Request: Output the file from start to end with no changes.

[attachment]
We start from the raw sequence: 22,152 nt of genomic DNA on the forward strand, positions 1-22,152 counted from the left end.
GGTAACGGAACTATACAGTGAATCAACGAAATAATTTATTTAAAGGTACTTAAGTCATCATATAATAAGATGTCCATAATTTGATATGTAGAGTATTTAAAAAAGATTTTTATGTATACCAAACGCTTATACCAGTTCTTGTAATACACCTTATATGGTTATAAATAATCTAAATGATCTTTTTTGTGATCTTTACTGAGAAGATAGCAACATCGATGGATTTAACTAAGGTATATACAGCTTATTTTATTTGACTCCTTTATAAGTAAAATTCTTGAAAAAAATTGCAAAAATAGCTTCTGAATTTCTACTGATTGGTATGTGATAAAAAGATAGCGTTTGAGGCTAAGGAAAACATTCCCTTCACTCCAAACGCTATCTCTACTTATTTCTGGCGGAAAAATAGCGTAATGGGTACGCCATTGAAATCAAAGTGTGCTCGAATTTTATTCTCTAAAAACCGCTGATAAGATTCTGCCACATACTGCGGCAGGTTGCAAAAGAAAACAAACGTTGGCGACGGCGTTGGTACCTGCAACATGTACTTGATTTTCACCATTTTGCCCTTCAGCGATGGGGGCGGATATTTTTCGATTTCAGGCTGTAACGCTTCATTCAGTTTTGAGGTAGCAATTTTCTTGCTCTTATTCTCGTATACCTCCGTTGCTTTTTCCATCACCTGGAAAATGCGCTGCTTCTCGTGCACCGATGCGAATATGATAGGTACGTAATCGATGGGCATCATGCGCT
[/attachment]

We start from the raw sequence: 22,152 nt of genomic DNA on the forward strand, positions 1-22,152 counted from the left end.
GGTAACGGAACTATACAGTGAATCAACGAAATAATTTATTTAAAGGTACTTAAGTCATCATATAATAAGATGTCCATAATTTGATATGTAGAGTATTTAAAAAAGATTTTTATGTATACCAAACGCTTATACCAGTTCTTGTAATACACCTTATATGGTTATAAATAATCTAAATGATCTTTTTTGTGATCTTTACTGAGAAGATAGCAACATCGATGGATTTAACTAAGGTATATACAGCTTATTTTATTTGACTCCTTTATAAGTAAAATTCTTGAAAAAAATTGCAAAAATAGCTTCTGAATTTCTACTGATTGGTATGTGATAAAAAGATAGCGTTTGAGGCTAAGGAAAACATTCCCTTCACTCCAAACGCTATCTCTACTTATTTCTGGCGGAAAAATAGCGTAATGGGTACGCCATTGAAATCAAAGTGTGCTCGAATTTTATTCTCTAAAAACCGCTGATAAGATTCTGCCACATACTGCGGCAGGTTGCAAAAGAAAACAAACGTTGGCGACGGCGTTGGTACCTGCAACATGTACTTGATTTTCACCATTTTGCCCTTCAGCGATGGGGGCGGATATTTTTCGATTTCAGGCTGTAACGCTTCATTCAGTTTTGAGGTAGCAATTTTCTTGCTCTTATTCTCGTATACCTCCGTTGCTTTTTCCATCACCTGGAAAATGCGCTGCTTCTCGTGCACCGATGCGAATATGATAGGTACGTAATCGATGGGCATCATGCGCT